Goldman Sachs Group's head of digital asset markets said Tuesday the investment bank was not any closer to offering cryptocurrency trading services as regulatory barriers prevented it from holding cryptocurrency assets. Justin Schmidt said the bank's clients were "quite curious" about crypto prices and its security options, but he added "things are more limited in terms of what we can offer" in terms of the regulatory standpoint.

“One of the things they ask me is ‘Can you hold our coins?’ and I say ‘No, we cannot. One of the things we have to take into consideration when we’re building out our business is what we can and cannot do from a regulatory perspective," Schmidt said during a conference in New York, Bloomberg reported. 

Speculation surrounding Goldman Sachs interest in offering cryptocurrency services has been in news for quite some time now. However, there have been no official announcements confirming anything concrete. In September, bitcoin and few other cryptocurrencies prices fell sharply following the news of the investment bank discarding its plans of opening a trading desk for cryptocurrencies. Goldman Sachs later said it never had a plan to start such a trading desk. 

“What I really want to see is the continued research and development of actual products and services. In many ways, the rampant speculation that has been quelled over the past several months is really healthy for the ecosystem and I very much look forward to companies that are actually providing institutional-grade products and services," Bloomberg reported Schmidt speaking at the conference.

From the regulators' perspective, Securities and Exchange Commission Chairman Jay Clayton said Tuesday he had a few concerns that needed to be addressed before he was "comfortable" to approve a bitcoin ETF (exchange traded fund). The agency has already rejected several applications for a cryptocurrency ETF, citing risks of fraud, market manipulation, and the challenge of protecting investors.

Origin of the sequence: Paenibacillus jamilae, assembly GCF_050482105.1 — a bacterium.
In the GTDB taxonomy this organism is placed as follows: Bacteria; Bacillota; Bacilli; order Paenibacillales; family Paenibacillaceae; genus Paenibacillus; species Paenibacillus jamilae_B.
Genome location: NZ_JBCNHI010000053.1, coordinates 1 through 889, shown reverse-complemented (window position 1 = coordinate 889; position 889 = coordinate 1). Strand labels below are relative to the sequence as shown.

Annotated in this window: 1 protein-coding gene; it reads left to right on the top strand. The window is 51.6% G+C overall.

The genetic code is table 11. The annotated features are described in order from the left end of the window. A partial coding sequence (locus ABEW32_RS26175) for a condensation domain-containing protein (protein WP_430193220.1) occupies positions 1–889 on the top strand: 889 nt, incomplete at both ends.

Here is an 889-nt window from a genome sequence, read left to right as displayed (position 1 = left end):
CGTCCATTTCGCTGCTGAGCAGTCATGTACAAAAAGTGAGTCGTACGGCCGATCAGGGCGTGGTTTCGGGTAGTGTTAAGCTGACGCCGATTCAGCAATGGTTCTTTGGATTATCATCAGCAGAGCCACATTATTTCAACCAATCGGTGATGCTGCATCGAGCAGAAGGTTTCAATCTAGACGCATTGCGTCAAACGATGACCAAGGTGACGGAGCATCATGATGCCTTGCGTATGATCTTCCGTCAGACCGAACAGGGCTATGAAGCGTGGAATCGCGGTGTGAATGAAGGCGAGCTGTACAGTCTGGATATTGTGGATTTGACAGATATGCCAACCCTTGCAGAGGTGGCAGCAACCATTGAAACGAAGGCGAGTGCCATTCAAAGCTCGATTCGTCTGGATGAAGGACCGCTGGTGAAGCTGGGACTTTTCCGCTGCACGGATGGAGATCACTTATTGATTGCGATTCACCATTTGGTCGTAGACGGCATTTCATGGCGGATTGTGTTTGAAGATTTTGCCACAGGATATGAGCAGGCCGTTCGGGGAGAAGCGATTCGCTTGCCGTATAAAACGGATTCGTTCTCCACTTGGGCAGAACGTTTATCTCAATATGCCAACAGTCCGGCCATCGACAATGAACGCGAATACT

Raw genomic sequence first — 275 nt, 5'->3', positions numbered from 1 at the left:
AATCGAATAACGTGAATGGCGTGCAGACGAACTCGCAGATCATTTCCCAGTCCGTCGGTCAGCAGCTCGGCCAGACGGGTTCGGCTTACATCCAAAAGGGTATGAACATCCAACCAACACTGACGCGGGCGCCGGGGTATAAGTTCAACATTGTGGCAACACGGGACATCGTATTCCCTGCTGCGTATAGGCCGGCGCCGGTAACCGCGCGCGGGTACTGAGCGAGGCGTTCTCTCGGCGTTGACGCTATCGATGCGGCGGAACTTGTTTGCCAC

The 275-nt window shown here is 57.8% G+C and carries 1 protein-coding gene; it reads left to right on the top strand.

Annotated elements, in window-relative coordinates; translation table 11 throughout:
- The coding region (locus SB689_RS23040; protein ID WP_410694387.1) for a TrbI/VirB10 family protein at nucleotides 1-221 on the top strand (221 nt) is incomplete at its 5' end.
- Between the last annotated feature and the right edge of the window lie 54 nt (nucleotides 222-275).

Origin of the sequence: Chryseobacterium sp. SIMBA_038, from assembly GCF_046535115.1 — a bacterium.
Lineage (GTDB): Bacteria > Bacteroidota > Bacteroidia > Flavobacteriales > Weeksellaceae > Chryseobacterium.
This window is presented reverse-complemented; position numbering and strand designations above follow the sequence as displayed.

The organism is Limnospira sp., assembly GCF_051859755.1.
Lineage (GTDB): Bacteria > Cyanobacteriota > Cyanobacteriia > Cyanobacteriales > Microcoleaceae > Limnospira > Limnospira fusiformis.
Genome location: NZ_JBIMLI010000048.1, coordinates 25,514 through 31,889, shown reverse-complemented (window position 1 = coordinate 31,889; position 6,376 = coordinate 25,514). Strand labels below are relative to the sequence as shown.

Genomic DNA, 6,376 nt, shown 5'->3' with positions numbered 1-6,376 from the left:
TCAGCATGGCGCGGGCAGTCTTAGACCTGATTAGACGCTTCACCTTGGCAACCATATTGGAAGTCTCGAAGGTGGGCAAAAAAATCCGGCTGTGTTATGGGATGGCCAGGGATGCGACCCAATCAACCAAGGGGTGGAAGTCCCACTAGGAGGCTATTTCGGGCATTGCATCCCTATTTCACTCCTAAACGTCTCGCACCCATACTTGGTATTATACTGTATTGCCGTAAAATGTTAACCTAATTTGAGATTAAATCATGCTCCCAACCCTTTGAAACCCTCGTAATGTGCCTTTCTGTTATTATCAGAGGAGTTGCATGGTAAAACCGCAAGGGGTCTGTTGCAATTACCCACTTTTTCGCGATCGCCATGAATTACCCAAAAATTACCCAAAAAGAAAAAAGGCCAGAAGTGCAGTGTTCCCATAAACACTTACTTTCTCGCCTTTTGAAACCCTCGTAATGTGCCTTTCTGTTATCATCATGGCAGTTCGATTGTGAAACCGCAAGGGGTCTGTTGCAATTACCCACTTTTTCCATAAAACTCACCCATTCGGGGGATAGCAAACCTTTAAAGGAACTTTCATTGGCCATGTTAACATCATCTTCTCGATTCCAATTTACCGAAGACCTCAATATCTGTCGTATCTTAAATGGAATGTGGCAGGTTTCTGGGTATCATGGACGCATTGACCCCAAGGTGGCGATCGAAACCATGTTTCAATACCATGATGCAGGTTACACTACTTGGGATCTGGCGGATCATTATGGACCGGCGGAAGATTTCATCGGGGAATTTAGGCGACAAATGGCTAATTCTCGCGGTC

These concerns include market surveillance, custody services, and security issues. "What investors expect is that trading in the commodity that underlies that ETF makes sense and is free from the risk of manipulation. It's an issue that needs to be addressed before I would be comfortable," Clayton said at the Consensus Invest Conference in Manhattan, New York, CNBC reported Tuesday.

Speaking about custody services, Clayton said how to store crypto assets was a major barrier.

"We've seen some thefts around digital assets that make you scratch your head. We care that the assets underlying that ETF has good custody and that they're not going to disappear."

Custody services for crypto assets are offered by traditional financial companies. Fidelity said in October it would launch a separate company to manage cryptocurrency custody and trade execution for institutional investors. Crypto companies like Coinbase and Gemini are working on providing custodial solutions. Despite the prospects, Clayton said the custody offerings still "need to be improved and hardened."

The SEC has penalized multiple cryptocurrency projects that failed to register itself with it. Early in November, the SEC had taken enforcement action against a cryptocurrency exchange for possible violation of securities laws. The Commission charged Zachary Coburn, the founder of EtherDelta — an ethereum-based digital token trading platform — based on an SEC investigation that found EtherDelta operating as an unregistered national securities exchange.

Shares of Goldman Sachs Group closed 0.36 percent lower Tuesday on the New York Stock Exchange, though they gained 0.28 percent in after-hours trade. The overall NYSE Composite Index closed with a rise of 0.053 percent Tuesday. Bitcoin price at 4 a.m. EST Wednesday ws a little above $4,000, seeing a rise of 7 percent in 24 hours.